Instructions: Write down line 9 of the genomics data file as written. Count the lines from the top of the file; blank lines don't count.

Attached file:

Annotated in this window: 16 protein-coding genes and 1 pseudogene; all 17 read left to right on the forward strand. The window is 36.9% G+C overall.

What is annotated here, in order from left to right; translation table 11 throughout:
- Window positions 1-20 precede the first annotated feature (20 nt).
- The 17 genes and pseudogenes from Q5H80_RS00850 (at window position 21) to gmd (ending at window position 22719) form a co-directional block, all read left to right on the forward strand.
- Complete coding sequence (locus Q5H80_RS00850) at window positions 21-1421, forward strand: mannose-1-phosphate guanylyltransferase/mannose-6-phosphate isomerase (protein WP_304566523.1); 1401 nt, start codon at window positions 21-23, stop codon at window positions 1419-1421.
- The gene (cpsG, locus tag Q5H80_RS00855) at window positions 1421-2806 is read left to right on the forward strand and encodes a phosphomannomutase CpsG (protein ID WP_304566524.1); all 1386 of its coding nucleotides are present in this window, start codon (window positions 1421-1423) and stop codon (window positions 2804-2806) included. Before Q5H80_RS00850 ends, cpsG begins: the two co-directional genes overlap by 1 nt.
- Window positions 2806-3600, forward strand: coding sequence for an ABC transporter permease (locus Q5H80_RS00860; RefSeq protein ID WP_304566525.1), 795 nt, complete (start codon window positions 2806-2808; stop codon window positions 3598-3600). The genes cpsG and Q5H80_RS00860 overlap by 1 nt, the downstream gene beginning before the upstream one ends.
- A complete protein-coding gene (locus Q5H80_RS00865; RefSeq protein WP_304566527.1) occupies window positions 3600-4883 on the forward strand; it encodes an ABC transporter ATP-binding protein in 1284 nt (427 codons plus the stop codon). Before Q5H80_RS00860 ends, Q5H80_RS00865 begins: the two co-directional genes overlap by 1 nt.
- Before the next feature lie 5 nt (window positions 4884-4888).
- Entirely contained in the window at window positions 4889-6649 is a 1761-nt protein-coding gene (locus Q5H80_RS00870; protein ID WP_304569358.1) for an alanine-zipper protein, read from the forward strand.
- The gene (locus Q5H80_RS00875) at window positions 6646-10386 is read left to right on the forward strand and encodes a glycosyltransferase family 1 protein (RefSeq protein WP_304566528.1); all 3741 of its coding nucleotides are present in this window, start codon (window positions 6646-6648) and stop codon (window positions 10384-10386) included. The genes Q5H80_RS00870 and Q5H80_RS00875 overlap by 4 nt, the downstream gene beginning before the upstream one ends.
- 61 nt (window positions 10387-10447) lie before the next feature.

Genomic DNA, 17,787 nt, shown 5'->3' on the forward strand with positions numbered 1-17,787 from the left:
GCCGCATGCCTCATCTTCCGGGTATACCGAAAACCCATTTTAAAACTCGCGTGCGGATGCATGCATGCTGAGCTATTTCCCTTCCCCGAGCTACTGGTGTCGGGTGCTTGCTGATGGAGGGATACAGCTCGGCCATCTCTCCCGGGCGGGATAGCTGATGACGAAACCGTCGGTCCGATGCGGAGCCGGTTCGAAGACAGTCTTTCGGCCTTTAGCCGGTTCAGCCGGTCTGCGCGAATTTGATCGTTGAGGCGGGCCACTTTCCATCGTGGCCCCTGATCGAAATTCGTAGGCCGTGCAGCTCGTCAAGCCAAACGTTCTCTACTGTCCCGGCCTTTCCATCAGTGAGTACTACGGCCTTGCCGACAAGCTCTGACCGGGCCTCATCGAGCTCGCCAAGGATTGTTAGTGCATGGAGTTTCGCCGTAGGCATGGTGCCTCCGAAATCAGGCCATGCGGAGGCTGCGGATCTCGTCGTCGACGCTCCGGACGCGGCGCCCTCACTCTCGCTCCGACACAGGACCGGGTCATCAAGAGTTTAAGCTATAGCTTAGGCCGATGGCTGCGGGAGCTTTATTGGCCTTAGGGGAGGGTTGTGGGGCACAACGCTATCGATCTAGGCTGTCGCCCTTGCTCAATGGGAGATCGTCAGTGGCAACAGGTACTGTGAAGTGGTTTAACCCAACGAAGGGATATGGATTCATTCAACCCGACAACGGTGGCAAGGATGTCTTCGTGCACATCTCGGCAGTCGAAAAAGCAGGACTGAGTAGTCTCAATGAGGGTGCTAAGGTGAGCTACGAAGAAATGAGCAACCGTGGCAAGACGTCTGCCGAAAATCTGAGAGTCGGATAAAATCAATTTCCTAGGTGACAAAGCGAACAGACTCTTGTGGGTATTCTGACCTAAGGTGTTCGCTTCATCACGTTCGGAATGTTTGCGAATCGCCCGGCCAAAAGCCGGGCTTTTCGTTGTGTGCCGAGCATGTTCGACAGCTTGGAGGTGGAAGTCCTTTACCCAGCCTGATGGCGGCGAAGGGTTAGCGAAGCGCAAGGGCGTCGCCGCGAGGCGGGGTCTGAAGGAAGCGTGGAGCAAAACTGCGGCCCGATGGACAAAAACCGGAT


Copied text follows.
- Before the next feature lie 5 nt (window positions 4884-4888).